Chapter Two: Swampland of Desire
My recent success in annexing Illinois & California came with it's own set of problems. While California allowed me to build my first Uranium mines (the one resource that Michigan is totally lacking in any amount) I now found that my ability to keep up on timber, water and consumer goods was no longer up to par. While I laid blueprints to get those issues fixed, I began to assimilate California properly. I mean that in the Borg sense, too.
First I began to scrap every last one of their military bases (except for their research centers - those I could use) and then rebuild them into a second Castle hex (port type) off the coast of Los Angeles. And I mean that literally, too - I began building a bridge out to an unoccupied island nearby and put the port out there. As a rule I try to keep Castles far from population areas. That way any enemy attacking is going to have to come across lots of wide, open terrain which makes them easy to spot and even easier to engage with rapid-response Challenger tank teams. An average of two per state is well within my budget and, compared to the amount of stuff states normally have in them, once I scrap their native military entirely & replace them with Castles I've simultaneously made my own military presence both small and
By capturing California & avoiding major city battles I managed to acquire most of their navy perfectly intact, including a Nimitz class aircraft carrier and half a dozen Improved Los Angeles submarines. These would come in handy so I kept them. Most of their other stuff I ended up selling off to Mexico (at a huge profit, naturally). Why do I keep feeding Mexico so much? Because my second biggest threat is Texas, which obviously borders Mexico. By selling my stuff to Mexico I can, at the same time, lower my own global cassus belli while still forcing Texas to back off from their threatening posture. Sure, they could declare war any time - and in doing so get a bonus war with Mexico via mutual defense pact. A Mexico that is strangely a lot more heavily armed than they first appeared to be. Ditto for Cuba, though to a far lesser extend. This is a lesson that Florida learned the hard way when they declared war on me.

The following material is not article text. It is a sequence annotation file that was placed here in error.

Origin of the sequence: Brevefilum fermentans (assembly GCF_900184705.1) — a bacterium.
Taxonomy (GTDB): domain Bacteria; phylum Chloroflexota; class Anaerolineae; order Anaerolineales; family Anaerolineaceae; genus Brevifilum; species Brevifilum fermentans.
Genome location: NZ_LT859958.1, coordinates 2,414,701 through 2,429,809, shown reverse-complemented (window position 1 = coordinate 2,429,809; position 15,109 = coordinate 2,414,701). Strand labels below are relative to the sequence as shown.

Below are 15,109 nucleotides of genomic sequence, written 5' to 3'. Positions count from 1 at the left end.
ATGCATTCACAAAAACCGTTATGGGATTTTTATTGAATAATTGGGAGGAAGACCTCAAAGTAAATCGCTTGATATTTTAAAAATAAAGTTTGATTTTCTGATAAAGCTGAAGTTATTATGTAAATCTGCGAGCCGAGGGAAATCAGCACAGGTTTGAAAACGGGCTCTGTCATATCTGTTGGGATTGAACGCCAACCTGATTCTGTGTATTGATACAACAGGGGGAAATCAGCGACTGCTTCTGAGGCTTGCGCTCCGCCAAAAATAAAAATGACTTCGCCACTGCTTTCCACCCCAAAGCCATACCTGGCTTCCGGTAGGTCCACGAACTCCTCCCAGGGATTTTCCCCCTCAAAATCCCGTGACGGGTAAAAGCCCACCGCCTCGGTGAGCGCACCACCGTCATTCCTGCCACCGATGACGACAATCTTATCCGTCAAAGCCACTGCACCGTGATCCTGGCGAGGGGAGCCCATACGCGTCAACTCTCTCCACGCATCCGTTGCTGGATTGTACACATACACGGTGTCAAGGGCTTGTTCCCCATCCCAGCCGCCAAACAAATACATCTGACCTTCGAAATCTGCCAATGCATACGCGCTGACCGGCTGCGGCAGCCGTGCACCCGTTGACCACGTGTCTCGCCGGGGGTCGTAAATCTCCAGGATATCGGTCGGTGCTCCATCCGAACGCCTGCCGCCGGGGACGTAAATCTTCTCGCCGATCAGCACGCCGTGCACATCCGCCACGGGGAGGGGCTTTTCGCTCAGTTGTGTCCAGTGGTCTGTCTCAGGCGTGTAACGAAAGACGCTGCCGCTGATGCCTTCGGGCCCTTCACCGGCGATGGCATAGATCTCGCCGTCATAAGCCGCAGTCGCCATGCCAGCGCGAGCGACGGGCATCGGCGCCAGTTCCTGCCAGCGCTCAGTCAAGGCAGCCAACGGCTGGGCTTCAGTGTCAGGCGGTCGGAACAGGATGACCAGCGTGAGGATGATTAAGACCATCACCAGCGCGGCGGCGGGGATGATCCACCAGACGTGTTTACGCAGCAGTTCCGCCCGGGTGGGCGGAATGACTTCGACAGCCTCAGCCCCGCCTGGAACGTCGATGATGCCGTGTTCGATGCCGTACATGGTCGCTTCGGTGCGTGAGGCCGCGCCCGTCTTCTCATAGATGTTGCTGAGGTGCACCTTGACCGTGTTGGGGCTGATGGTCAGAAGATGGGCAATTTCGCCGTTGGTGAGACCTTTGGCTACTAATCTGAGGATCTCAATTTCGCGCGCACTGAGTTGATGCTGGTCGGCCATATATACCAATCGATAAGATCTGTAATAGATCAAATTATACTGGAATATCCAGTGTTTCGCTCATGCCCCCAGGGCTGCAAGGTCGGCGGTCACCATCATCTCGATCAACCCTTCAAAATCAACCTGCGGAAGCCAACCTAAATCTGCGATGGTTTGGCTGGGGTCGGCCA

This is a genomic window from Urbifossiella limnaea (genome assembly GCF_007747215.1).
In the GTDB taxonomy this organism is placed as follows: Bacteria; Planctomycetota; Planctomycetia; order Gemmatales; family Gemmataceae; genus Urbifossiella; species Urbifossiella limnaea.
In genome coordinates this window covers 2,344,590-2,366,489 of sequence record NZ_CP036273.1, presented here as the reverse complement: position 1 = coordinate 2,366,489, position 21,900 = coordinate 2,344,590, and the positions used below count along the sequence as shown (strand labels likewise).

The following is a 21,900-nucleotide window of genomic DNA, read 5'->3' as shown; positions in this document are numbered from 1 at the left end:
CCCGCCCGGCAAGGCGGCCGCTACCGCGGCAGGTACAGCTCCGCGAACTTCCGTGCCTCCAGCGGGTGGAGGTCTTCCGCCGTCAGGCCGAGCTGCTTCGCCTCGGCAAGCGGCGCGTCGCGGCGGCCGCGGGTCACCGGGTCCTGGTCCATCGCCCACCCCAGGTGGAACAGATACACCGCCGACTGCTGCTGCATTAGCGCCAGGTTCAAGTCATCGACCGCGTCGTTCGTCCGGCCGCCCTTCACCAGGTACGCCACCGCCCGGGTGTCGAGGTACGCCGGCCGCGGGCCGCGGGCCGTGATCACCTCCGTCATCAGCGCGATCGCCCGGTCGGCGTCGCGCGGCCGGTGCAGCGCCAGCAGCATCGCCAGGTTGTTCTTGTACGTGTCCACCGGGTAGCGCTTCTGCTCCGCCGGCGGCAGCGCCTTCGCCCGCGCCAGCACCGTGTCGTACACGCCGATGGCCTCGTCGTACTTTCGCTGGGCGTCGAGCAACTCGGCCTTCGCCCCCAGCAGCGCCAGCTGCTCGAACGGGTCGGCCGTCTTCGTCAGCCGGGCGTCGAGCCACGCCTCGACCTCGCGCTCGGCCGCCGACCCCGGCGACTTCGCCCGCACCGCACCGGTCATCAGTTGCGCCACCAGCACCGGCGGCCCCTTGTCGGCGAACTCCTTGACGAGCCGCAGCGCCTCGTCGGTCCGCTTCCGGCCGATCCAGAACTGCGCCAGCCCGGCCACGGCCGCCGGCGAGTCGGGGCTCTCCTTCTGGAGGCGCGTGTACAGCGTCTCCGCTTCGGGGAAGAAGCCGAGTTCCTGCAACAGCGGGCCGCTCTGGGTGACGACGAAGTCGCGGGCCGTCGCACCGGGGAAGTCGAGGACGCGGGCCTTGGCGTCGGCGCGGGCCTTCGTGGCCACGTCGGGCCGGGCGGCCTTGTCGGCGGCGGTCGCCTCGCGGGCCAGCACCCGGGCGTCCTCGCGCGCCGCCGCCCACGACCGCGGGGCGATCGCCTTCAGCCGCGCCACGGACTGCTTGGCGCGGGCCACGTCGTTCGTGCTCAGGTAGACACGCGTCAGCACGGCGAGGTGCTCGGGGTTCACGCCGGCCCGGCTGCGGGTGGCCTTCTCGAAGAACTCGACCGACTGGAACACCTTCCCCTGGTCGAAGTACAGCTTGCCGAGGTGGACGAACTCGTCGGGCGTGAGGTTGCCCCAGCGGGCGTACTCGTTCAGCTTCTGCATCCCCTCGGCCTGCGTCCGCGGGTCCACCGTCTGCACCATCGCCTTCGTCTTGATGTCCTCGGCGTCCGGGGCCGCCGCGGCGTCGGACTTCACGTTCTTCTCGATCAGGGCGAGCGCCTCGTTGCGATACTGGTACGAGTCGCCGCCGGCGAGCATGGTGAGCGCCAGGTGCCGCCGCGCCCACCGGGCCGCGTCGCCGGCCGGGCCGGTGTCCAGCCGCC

I managed to pick up a few transport ships along when I inherited California's navy, and this was one of those rare times I would actually have a need for them (read: amphibious assault). Since I shared no borders with Florida I had time on my side, which was good because getting those slugs from LA down through the Panama Canal and back up a port in east Mexico took quite a long time. The rest of my army just drove across Mexico itself to meet them on the other side. My airforce, what little of it there was even after California's donations, flew over to friendly airbases in Cuba. And those half dozen submarines? They led the way, sinking 90% of Florida's navy within a week of arriving at Havana.
With that out of the way I picked up my troops & sailed them right into the Florida Keys. Again I faced a long wait for supply but not as bad as I did in Texas because you can't throw a dead cat in Florida without hitting an airfield, and airfields bring supply in much faster than normal. Defending until I got my latest port-type Castle started was remarkably easy, as I built it pretty much where I landed in the end of the Florida Keys (Island bases appeal to my inner evil genius) and there is only one highway on & off the keys. This meant that every unit they threw my direction was basically coming right down a narrow tunnel where my own tanks were waiting to ambush them. Have you ever noticed that units entrenching in bridge hexes become invisible to the enemy? By the time my barracks was up & my army ready to move out pretty much everything Florida had left that wasn't aircraft or artillery had already been pulverized (either dead or deep in repair). Once again it was time for the SAMs to earn their pay, as Florida has a bajillion airfields for a reason. Plus it was a long way from the keys to their capitol in Tallahassee. Luckily they only had one major military center up in their northeast end. Although it was a royal headache to take (insane amounts of stacked artillery) once it finally did fall then the capitol itself was simple.
A note of AI & artillery: Egads the AI is in love with artillery & AA guns! Get to their capitol and you'll find every hex around it is filled with artillery overflow because it can't any more in the capitol hex itself. When thirty or more of those guns open up on you at once your units will panic & flee so fast that it's embarrassing. There is, however, a way to deal with it. It's probably not the best way, but it works. Simply put, side-swipe them with tanks. Get a good sized stack of tanks, at least four battalions worth, and instead of attacking the city itself have them sweep through a ring two hexes beyond that, close enough to engage the enemy's artillery stacks directly (you'll slaughter them, and tanks have the best resistance to artillery morale breaking) and far enough away that the city hex itself can't hit your tank stack with a Close Quarters attack (which would end badly). Don't stick around! Blow them up and fall back before you run out of fuel & ammo (which happens faster than you'd think). Resupply and repeat until you've weeded out all their floating artillery run-off and your infantry attacking that city at long last will have a much better go of it.